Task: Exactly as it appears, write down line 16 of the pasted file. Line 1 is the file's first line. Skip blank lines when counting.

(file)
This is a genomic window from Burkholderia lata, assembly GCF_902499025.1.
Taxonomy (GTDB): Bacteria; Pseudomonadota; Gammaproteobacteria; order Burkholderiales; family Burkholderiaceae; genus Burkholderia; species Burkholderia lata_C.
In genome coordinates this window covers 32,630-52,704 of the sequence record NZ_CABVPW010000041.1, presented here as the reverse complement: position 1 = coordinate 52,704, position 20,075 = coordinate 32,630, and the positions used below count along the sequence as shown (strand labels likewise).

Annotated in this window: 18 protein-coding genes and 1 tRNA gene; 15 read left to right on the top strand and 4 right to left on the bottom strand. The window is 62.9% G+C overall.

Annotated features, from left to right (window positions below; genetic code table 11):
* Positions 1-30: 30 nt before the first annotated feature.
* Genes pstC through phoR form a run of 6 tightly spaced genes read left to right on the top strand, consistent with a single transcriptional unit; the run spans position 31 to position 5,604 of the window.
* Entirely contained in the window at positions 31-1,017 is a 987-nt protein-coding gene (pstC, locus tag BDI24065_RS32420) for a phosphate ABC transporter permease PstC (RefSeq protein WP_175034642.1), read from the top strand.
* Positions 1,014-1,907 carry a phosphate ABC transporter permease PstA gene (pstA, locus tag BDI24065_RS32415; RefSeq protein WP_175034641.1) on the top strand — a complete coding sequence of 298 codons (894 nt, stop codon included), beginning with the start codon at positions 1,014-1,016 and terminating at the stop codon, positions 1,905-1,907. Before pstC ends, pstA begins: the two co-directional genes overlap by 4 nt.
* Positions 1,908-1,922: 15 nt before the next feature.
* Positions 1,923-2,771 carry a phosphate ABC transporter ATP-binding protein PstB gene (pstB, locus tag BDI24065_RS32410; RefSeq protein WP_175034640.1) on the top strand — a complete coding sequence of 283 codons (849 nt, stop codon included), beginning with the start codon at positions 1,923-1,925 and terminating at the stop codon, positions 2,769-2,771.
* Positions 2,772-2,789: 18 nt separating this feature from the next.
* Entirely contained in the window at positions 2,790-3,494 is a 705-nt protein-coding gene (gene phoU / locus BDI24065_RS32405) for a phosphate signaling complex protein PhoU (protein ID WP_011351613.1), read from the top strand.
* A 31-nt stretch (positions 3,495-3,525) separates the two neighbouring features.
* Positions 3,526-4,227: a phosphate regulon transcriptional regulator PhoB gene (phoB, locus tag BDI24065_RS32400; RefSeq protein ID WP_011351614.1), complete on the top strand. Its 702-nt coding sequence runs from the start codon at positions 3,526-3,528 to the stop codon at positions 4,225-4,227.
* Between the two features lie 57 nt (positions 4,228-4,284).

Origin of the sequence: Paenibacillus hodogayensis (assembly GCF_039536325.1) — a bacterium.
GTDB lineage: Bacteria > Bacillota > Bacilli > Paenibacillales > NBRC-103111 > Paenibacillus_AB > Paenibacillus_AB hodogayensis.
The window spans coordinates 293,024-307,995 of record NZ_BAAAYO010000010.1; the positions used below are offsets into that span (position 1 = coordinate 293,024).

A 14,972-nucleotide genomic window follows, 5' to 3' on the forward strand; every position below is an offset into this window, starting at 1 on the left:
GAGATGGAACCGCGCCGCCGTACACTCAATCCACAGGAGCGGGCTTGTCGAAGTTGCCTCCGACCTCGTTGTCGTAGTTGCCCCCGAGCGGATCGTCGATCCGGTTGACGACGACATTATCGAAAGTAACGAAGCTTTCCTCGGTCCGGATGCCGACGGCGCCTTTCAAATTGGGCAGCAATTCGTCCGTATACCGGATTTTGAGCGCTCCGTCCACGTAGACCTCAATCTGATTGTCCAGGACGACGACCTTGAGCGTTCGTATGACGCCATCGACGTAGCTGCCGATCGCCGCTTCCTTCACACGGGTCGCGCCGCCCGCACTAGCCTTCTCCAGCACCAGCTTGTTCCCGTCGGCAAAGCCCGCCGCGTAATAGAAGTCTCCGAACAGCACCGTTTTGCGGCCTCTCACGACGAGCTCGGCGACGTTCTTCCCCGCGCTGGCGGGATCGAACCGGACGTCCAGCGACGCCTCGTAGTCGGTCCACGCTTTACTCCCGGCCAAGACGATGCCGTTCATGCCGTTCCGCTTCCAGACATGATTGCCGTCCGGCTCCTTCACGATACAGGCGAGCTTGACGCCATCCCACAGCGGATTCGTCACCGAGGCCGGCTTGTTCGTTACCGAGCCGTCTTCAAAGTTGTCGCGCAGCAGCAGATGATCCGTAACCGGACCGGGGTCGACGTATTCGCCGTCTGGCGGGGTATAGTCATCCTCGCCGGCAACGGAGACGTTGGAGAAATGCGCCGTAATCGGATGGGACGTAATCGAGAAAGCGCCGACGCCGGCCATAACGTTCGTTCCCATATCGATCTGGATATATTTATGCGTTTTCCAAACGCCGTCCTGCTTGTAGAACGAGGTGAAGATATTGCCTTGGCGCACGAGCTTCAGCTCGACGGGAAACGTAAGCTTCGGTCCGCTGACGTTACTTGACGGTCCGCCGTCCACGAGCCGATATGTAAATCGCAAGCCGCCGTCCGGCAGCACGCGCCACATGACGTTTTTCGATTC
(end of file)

* Between the two features lie 57 nt (positions 4,228-4,284).